Desenvolvimento em Questão     Open Access  
Development     Full-text available via subscription   (Followers: 23)
Development and Change     Hybrid Journal   (Followers: 45)

        1 2 3 4 5 6 | Last

Journal Cover De Economist
  [SJR: 0.191]   [H-I: 20]   [12 followers]  Follow
    
   Hybrid Journal Hybrid journal (It can contain Open Access articles)
   ISSN (Print) 1572-9982 - ISSN (Online) 0013-063X
   Published by Springer-Verlag Homepage  [2345 journals]
  • The Decentralization of Social Assistance and the Rise of Disability
           Insurance Enrolment
    • Authors: Gijs Roelofs; Daniel van Vuuren
      Pages: 1 - 21
      Abstract: Fiscal decentralization, the decentralization of government expenditures to local governments, may enhance public sector efficiency. Vertical externalities, i.e. spillovers between local and central government, could however undo part of this advantage. In this paper we estimate spillovers from Social Assistance (SA), administered by municipalities, towards central government’s Social Security Disability Insurance (SSDI) scheme in The Netherlands. The latter scheme saw rapidly rising enrolment rates after financial responsibility for Social Assistance was transferred from central to local government. We find that the correlation between local SSDI enrolment and the local stock of SA benefits recipients has increased significantly in the years after decentralization. We show that an increased caseload shifting from Social Assistance to Disability Insurance is the only plausible explanation for this change. Our analysis shows that, following the decentralization of Social Assistance, at least one third of the SSDI inflow was diverted from SA. This caseload shifting increased more rapidly in municipalities experiencing deficits on their SA budgets than in municipalities running a surplus.
      PubDate: 2017-03-01
      DOI: 10.1007/s10645-017-9289-4
      Issue No: Vol. 165, No. 1 (2017)
       
  • Do Incentives for Municipalities Reduce the Welfare Caseload? Evaluation
           of a Welfare Reform in the Netherlands
    • Authors: Lucy Kok; Caren Tempelman; Pierre Koning; Lennart Kroon; Caroline Berden
      Pages: 23 - 42
      Abstract: Since 2004, most municipalities in the Netherlands receive lump sum payments from the state for the payment of social assistance allowances. As municipalities had no authority to change the eligibility rules for social assistance, the effects of the welfare reform are solely due to the efforts of municipalities to decrease the number of welfare recipients. Using variation in the timing of policy changes, this paper uses a difference-in-difference approach to assess the effectiveness of the incentive for municipalities. Based on individual panel data from administrative records, we show that the high-powered scheme led to a decline of the welfare caseload of 14% up till 2008. The reform has been most effective for those with the highest welfare dependency: single mothers and singles from non-western origin. In line with standard economic predictions, the reform does not give an incentive for cream skimming: the welfare caseload declined as well for easy to place recipients as for difficult to place recipients.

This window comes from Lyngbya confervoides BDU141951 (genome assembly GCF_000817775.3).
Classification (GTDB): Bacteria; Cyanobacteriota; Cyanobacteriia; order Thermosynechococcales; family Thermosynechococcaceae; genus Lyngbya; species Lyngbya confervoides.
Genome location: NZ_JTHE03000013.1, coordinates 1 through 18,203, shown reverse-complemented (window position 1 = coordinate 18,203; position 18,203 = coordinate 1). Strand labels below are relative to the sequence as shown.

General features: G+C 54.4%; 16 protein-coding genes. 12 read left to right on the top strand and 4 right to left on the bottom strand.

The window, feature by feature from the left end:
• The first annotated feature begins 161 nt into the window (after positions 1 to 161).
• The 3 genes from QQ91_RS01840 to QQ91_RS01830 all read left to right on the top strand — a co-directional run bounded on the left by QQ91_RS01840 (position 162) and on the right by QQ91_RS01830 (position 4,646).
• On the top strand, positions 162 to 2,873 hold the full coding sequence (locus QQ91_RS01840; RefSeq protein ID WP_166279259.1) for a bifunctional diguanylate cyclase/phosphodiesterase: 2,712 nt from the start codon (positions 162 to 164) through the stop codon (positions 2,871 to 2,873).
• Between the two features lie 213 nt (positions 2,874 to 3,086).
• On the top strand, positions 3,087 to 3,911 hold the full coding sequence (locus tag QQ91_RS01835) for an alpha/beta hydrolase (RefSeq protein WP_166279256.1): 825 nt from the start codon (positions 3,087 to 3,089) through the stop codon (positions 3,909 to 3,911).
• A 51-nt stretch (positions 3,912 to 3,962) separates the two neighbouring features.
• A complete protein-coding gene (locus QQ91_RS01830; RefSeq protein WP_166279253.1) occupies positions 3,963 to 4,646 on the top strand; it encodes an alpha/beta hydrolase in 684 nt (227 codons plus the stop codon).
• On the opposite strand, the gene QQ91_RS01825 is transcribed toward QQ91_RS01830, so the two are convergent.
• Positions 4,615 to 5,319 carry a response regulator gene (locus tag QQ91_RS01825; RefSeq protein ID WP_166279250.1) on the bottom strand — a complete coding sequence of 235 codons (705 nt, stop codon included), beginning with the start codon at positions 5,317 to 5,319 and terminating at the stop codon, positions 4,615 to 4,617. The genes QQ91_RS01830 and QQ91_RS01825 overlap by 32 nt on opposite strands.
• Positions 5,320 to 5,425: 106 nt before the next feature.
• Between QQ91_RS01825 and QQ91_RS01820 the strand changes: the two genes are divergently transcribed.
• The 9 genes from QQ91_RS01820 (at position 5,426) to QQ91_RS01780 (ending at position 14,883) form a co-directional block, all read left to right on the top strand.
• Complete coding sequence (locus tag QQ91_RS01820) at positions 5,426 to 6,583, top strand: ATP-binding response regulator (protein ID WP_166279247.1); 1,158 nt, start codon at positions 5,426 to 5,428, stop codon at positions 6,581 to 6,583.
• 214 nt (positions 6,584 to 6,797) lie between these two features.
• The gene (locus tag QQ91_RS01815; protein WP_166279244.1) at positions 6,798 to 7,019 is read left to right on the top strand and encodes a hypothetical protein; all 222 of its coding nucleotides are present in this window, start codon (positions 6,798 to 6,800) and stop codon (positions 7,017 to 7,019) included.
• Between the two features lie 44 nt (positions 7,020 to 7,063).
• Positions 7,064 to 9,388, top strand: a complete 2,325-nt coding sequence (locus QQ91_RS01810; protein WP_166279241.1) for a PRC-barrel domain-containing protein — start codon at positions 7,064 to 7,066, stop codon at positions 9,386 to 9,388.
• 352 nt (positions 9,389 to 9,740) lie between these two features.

PubDate: 2017-03-01
      DOI: 10.1007/s10645-017-9292-9
      Issue No: Vol. 165, No. 1 (2017)
       
  • Who Moves Out of Social Housing? The Effect of Rent Control on Housing
           Tenure Choice
    • Authors: Mark A. C. Kattenberg; Wolter H. J. Hassink
      Pages: 43 - 66
      Abstract: Rent control provides substantial in-kind benefits to tenants of social housing. In the Netherlands these benefits equal almost 40% of the market rent on average. We show that rent control benefits for the 10% tenants with highest income are 5% points higher than the benefits for the 10% with lowest incomes. Next we provide evidence that rent control influences the housing tenure choice decision. We find that on average rent control reduces transitions within the social housing sector, but not transitions from the social housing sector. Only the 20% tenants with highest incomes postpone moves out of social housing in response to rent control. This suggests that the inequitable distribution of rent control benefits is prolonged by the reduction in transition rates out of social housing. It also suggests that recent policy in the Netherlands that reduces rent control benefits for high income households can increase the mobility of those affected.
      PubDate: 2017-03-01
      DOI: 10.1007/s10645-016-9286-z
      Issue No: Vol. 165, No. 1 (2017)
       
  • Gender Differentials in Unemployment Ins and Outs during the Great
           Recession in Spain
    • Authors: Sara De la Rica; Yolanda F. Rebollo-Sanz
      Pages: 67 - 99